We don’t have answers for most of these communities. Rural and urban economic re-development is hard. The people living in these regions have experienced job losses (or no jobs growth) for decades; positive jobs growth has occurred elsewhere.

And the laid-off workforce isn’t mobile. In effect, we have limited access to housing in our major cities by pushing housing costs beyond the reach of most middle class workers. This, from Kevin Erdmann:

If you lost your manufacturing job in Buffalo, and you’re thinking of moving to New York City because there are more jobs there, you might decide not to move because it is too expensive. It is the affordability that is keeping you out. But, even here, the affordability problem is just the messenger. It is the rationing mechanism for a housing stock that is relatively fixed for political reasons.

If you decide to move to the NYC area, you see that the housing supply is largely fixed. New buildings are hard to get through zoning. Construction costs in big cities are very high. Income taxes are rising rapidly.

Erdmann makes the point that housing in big cities doesn’t move up with increased demand:

So, it doesn’t matter if Brooklyn apartments rent for $500, or $1,000, or $2,000, or $4,000. There isn’t one for you. Fixing this by fixing affordability isn’t going to change the supply curve. It’s simply substituting non-monetary rationing mechanisms for the monetary one.

Trump’s message that US firms need to consider domestic jobs as much as their bottom line, also resonated with middle and upper-middle class households. OTOH, it’s not like Trump took on the Coal Industry on behalf of workers. He blamed federal environmental policy, but that isn’t what caused the loss of coal industry jobs.

Trump doesn’t really have any answers, but he pretends to care while pretending to have answers. Pretending to care and pretending to have answers gave him the switched counties on the electoral map above. People want work. They want secure jobs.

Trump might be running a “jobs” scam, but if it fails, what is the Democrats’ alternative?

We have four years until the next election, two if you are looking at Congress. What policies will work? Will we just trade Trump’s scam for another one peddled by the establishment?

Business as usual hasn’t delivered. The idea that economic growth creates jobs is a pipe dream for many: For the past 40 years, economic growth did not improve wages.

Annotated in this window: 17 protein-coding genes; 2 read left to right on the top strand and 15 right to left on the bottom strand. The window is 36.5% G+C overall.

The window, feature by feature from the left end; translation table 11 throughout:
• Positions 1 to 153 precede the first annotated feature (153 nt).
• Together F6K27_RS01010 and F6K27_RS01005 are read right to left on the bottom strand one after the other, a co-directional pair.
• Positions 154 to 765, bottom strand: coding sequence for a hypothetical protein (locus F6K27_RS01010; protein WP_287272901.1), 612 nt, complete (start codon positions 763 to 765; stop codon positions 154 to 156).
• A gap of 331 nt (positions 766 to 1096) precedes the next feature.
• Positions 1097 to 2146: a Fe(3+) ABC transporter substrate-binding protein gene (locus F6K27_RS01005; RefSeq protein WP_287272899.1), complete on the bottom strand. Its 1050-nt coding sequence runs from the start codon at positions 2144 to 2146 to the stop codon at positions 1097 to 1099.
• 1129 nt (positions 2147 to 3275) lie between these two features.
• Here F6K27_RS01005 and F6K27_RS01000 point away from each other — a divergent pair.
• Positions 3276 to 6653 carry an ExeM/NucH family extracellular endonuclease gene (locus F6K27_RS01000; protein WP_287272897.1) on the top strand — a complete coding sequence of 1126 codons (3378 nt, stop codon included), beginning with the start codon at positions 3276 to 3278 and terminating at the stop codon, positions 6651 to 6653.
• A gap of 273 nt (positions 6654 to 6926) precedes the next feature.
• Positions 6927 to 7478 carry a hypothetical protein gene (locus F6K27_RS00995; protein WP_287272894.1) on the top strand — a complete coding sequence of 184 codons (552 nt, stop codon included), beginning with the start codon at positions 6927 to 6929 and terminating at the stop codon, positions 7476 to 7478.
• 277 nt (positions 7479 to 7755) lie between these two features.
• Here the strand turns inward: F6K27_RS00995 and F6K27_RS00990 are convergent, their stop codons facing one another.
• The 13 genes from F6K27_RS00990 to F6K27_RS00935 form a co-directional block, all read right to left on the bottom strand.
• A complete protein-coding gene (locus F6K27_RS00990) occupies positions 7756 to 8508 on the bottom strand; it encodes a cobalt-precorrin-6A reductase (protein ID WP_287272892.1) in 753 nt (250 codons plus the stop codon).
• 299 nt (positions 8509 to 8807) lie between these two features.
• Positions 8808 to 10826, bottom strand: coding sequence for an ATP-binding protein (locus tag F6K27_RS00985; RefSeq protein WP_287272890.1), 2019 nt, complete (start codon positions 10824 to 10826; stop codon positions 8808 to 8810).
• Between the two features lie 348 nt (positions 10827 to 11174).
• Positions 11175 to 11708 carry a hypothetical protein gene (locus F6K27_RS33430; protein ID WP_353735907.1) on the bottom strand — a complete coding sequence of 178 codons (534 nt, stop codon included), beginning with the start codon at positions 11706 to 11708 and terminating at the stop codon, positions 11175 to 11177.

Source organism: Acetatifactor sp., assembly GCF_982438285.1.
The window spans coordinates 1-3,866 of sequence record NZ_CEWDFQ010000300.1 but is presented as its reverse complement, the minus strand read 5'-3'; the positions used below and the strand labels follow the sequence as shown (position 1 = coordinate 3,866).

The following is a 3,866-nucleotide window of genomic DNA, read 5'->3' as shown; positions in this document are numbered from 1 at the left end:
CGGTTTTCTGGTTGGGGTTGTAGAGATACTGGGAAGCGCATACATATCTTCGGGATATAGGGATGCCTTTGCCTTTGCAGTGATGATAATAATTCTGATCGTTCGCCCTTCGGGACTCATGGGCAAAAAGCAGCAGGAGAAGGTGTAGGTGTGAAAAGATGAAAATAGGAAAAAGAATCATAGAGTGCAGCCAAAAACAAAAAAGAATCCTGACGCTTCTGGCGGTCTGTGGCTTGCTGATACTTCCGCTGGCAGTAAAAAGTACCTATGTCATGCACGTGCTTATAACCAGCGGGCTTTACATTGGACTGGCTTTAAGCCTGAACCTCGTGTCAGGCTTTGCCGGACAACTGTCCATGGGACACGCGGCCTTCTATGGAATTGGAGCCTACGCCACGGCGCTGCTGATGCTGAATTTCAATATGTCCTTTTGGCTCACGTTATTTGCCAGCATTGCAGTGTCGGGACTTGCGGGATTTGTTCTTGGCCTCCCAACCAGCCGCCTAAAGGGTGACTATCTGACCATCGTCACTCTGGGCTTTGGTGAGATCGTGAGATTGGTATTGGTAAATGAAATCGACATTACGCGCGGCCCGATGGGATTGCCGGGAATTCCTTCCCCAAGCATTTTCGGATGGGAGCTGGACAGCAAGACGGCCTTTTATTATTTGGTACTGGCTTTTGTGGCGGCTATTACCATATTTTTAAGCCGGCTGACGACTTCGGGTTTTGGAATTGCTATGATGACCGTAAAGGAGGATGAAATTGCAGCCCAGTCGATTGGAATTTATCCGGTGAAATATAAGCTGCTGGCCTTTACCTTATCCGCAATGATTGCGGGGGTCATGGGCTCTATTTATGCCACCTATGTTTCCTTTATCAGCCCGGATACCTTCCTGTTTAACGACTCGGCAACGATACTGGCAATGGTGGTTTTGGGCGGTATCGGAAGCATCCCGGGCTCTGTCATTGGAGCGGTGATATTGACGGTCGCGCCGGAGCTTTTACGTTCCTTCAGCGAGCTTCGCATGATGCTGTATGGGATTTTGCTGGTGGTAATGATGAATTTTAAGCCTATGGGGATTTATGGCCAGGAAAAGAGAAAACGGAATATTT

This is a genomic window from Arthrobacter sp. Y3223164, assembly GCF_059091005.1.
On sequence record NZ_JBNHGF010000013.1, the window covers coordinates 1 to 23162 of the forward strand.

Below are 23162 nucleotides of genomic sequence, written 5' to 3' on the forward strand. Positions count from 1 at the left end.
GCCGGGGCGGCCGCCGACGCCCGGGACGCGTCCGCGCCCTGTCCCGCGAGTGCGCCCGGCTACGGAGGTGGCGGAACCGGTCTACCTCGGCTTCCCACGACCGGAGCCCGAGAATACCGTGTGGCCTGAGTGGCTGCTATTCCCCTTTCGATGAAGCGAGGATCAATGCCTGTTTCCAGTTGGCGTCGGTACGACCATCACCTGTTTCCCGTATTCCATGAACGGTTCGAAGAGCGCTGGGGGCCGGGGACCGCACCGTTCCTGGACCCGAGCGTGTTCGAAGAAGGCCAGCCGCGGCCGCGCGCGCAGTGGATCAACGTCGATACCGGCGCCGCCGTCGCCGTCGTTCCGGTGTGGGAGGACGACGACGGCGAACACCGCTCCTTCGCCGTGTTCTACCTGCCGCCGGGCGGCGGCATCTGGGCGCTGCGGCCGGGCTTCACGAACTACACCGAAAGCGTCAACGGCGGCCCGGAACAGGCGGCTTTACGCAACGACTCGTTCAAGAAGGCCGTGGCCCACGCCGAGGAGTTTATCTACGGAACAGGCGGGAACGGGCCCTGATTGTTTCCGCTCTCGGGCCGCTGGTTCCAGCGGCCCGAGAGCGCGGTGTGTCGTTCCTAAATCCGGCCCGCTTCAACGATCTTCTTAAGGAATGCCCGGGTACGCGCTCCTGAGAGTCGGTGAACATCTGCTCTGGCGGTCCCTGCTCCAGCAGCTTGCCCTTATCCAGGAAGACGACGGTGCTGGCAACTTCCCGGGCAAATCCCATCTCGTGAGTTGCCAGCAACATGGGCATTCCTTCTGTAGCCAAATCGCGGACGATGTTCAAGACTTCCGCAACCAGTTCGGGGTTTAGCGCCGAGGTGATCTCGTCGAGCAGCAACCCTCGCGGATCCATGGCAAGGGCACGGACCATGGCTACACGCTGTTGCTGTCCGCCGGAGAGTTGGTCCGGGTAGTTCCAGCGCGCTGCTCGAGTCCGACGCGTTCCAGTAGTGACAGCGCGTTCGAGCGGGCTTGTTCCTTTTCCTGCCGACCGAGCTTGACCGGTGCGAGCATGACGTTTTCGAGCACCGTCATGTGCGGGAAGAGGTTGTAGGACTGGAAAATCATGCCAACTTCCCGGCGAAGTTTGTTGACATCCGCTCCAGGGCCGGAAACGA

Trump’s promise swung the election. If he fails, what will be the Democrats’ response?

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Sunday Cartoon Blogging – November 27, 2016

Are you sick of all the winning yet?

You have probably heard that Fidel Castro died yesterday. Wrongo was in college in October 1962, at the time of the Cuban missile crisis. We were glued to TV waiting for a nuclear attack that never came.

That Castro survived JFK by 53 years is remarkable, particularly since at least two American Presidents tried to kill him. At the time, Kennedy offered two things in exchange for Soviet removal of the Cuban missiles: (1) the US would pledge never to invade Cuba and (2) the US would secretly withdraw missiles from Turkey. The removal of the nukes from Turkey was delayed several months, so that the US would not appear weak in the face of the Cuban missile threat. The Soviet Union accepted this offer the next day.

After the fall of the Soviet Union, their archives of the Missile crisis showed that Castro wanted the USSR to fire the missiles at the US. Khrushchev came to regard Castro as a lunatic, bent on war. We came very close to invading Cuba, and the Soviets never fully trusted Castro again.

In most ways, Castro’s death is anticlimactic. He retired, and appointed his brother Raul to head the government years ago, and recently, the Obama administration has been effective in improving relations with Cuba. Had Fidel died during a period of greater tension, it might have signaled the possibility of a positive change in relations between our two countries. Sadly, it is probable that the next great change in Cuban/American relations will move us backward under a Trump Administration.

Onward to cartoons. Thanksgiving and Trump’s staffing plans dominated the week.

Many avoided politics at the family repast:

cow-i-survived

Democrats weigh their strategy with Trump:

cow-turkey-talk

Trump meets with the New York Times, tells them how to cover the news:

cow-trumpy-times

Our Orange Decider has yet to decide a few things:

cow-the-decider

Paul Ryan is locked and loaded for 2017:

cow-paul-ryans-targets